Biographical / Historical
Paul Louis Wakefield was born in May 6, 1895 in Lovelady, Texas, to John Henry and Della Hogg Wakefield. He attended high school in Lovelady and college at the University of Texas. He was a journalist, politician, and served in the United States Army in World War I, World War II, and the Korean War.
Wakefield was a newspaperman by trade, and worked for the Houston Chronicle until he left to serve in World War I. He resumed his career in journalism after the war, working for United Press in both New York and Paris. He began working for Universal Film Company in 1922, as the representative of Texas publicity. He worked with the motion picture industry to write articles about Hollywood, films, and actors.
Wakefield also dabbled in writing and production when he collaborated with theater owner and playwright George Waters on the romantic comedy Hot Air, which premiered at the Palace Theater in Houston in 1923.
The Houston Advertising Association chose Wakefield as a representative at the International Advertising Convention in London in 1924. He was subsequently appointed assistant to Jesse H. Jones, director of finance for the Democratic Party. Wakefield wrote a biography about Jesse H. Jones, and co-authored “Memories of Jesse H. Jones: During the Period 1924 to 1936.”
Wakefield wrote an article in 1929, while working for the United Press in New York and Paris, on the Puerto Rico scandal. The article exposed that Assistant Secretary of the Navy, Theodore Roosevelt, Jr. had signed over a 999-year lease of property known as Fort Geronimo, to Virgil Baker, a retired naval officer. The lease gave the property to Baker for a nominal amount of money and stated that it was a gift for services rendered. The scandal became known as the “Teapot Dome” of Puerto Rico. Wakefield returned to Texas in the aftermath of the exposé, which included a Senatorial investigation.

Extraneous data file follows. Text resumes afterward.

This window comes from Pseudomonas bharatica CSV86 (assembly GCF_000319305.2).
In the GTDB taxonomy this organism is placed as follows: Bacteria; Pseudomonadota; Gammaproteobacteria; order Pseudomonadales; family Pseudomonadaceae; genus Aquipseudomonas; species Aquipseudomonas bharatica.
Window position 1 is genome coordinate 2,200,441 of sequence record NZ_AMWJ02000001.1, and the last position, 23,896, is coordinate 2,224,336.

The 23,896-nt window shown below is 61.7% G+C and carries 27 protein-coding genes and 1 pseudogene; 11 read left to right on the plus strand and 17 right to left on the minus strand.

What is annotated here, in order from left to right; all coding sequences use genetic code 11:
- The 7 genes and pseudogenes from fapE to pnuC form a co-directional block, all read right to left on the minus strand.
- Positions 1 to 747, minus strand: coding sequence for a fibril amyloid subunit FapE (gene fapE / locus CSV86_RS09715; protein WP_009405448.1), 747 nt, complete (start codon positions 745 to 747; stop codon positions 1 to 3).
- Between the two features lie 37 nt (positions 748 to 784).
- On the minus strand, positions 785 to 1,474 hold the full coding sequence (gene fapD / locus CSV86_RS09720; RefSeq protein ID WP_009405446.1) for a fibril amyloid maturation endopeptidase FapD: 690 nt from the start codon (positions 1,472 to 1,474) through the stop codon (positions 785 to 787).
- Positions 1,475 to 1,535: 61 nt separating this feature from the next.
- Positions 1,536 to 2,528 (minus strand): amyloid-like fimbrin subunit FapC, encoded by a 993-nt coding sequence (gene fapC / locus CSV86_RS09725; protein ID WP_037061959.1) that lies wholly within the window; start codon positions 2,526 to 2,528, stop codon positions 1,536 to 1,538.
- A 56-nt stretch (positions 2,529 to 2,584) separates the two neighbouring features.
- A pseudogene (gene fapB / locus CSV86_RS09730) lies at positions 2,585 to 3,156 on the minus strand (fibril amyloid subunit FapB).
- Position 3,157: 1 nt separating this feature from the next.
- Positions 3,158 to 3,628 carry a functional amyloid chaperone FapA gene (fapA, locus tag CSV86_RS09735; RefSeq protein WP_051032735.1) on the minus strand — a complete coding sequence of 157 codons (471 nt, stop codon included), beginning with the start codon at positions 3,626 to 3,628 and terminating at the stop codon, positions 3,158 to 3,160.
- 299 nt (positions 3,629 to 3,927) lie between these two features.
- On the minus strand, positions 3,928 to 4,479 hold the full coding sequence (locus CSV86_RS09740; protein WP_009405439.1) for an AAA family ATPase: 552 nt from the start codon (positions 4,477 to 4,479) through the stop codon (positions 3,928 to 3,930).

Paul Wakefield had a long military career as well, serving in World War I, World War II and the Korean War. He enlisted in World War I and was overseas in France for about year. He was part of the intelligences service in the Corps of Engineers, and worked with the French military. In March 1927, he was appointed first lieutenant for the Texas National Guard. He was promoted to brigadier general in 1950, and major general in 1956. Wakefield was appointed state director of Selective Service by President Truman in 1949, and retired from this position in 1955. His main duties involved public relations and re-employment.
Paul Wakefield also served in various capacities to several Texas Governors. After working for the United Press in Paris and New York he became press secretary for Governor Ross Sterling in 1930. Governor James V. Allred appointed General Wakefield to the Texas Planning Board in Washington, for the purpose of recommending PWA fund projects. He handled press relations regarding military matters for Governor Coke Stevenson. Governor Pat Neff appointed General Wakefield to represent Texas at the ceremonial burial of the Unknown Soldier of World War I in Arlington National Cemetery. Vice President John Nance Garner named him one of the Texas Centennial Commissioners in 1936. He was also Robert B. Anderson’s assistant when Anderson was over the Texas Employment Commission.
General Wakefield married on January 24, 1928, to Eleanor L. Wilson from Houston, Texas. They had one son they named Paul. The marriage ended in divorce and Wakefield remarried Miss William Lois LaLonde from San Antonio, on December 22, 1946. She had a son from a previous marriage, C.B. Hodges. During his retirement years Wakefield became President of the Texas Heritage Foundation, a non-profit organization devoted to the preservation of historic Texas documents. Wakefield passed away on March 23, 1961, in Austin, Texas.